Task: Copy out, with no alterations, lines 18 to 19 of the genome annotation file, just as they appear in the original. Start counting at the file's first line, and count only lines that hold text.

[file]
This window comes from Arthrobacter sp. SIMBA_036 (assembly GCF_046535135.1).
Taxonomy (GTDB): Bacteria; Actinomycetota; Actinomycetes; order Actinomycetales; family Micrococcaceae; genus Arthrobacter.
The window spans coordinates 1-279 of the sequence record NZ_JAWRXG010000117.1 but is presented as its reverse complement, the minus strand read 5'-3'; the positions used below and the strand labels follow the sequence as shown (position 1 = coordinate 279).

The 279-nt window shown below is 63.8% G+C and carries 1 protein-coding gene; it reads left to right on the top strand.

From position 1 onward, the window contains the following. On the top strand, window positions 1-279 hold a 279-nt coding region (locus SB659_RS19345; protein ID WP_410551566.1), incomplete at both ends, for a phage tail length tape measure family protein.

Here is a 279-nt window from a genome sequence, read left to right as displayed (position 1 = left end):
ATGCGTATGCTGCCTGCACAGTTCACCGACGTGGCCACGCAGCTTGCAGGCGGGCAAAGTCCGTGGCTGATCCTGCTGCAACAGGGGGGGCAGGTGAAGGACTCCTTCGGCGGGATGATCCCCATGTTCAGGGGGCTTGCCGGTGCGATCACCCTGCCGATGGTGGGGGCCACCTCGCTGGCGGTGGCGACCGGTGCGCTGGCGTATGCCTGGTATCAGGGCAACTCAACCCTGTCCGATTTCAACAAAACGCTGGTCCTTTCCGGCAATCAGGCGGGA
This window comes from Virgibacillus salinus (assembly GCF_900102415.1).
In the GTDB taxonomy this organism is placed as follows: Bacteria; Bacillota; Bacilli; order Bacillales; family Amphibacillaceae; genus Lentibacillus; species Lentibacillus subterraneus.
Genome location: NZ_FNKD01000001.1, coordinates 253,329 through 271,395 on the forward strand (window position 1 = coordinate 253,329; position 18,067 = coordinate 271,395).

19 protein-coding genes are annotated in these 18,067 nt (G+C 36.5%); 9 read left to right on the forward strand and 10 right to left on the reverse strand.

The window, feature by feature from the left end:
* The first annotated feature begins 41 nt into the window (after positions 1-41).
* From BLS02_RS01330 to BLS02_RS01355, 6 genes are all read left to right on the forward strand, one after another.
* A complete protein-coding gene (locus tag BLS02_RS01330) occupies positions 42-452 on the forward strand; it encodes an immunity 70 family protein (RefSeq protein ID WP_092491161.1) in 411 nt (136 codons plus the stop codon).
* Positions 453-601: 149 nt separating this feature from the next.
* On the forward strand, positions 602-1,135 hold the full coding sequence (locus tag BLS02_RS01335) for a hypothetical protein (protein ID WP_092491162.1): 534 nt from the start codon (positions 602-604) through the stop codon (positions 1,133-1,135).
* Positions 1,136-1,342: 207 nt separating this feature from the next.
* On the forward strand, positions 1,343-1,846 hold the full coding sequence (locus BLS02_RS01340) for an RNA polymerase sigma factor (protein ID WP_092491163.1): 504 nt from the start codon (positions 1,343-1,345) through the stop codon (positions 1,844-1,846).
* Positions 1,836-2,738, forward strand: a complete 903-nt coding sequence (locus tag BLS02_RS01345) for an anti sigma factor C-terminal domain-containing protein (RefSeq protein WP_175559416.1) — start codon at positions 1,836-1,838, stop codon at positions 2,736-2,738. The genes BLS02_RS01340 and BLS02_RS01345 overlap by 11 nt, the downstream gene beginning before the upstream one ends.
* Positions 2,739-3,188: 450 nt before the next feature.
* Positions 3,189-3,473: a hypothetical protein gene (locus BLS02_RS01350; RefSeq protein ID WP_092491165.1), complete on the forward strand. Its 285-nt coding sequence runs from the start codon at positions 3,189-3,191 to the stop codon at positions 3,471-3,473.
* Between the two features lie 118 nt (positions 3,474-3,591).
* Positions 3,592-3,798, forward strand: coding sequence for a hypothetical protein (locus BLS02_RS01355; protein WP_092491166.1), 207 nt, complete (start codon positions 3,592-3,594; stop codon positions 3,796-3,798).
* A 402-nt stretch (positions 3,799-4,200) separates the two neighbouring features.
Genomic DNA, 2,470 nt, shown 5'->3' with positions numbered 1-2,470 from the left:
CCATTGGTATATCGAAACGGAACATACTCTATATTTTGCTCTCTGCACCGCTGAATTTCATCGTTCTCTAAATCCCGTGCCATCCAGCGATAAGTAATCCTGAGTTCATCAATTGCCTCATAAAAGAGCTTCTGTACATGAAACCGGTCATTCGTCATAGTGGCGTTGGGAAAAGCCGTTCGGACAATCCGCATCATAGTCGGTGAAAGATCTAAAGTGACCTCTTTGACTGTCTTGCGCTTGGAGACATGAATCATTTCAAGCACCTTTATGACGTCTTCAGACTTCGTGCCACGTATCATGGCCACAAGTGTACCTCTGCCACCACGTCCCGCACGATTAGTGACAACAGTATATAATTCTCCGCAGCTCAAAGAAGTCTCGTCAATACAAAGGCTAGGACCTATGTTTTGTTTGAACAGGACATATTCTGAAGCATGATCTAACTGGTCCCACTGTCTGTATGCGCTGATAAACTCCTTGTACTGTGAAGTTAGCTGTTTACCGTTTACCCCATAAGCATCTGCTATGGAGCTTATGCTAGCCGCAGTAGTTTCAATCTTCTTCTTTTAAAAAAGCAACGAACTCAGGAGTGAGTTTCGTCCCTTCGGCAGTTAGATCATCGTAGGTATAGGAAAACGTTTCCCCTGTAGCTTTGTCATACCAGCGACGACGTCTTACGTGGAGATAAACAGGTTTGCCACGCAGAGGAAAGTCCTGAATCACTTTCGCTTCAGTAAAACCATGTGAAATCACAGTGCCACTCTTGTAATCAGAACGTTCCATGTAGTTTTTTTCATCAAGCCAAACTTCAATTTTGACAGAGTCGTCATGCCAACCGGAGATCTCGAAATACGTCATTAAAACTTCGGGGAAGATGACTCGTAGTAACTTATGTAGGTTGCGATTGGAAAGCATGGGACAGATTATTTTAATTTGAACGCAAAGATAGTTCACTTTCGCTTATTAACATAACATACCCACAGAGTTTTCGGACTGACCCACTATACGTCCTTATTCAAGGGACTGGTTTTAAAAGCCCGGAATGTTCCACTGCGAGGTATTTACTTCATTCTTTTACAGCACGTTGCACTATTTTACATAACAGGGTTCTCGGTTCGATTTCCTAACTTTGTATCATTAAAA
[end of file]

* Positions 1,136-1,342: 207 nt separating this feature from the next.
* On the forward strand, positions 1,343-1,846 hold the full coding sequence (locus BLS02_RS01340) for an RNA polymerase sigma factor (protein ID WP_092491163.1): 504 nt from the start codon (positions 1,343-1,345) through the stop codon (positions 1,844-1,846).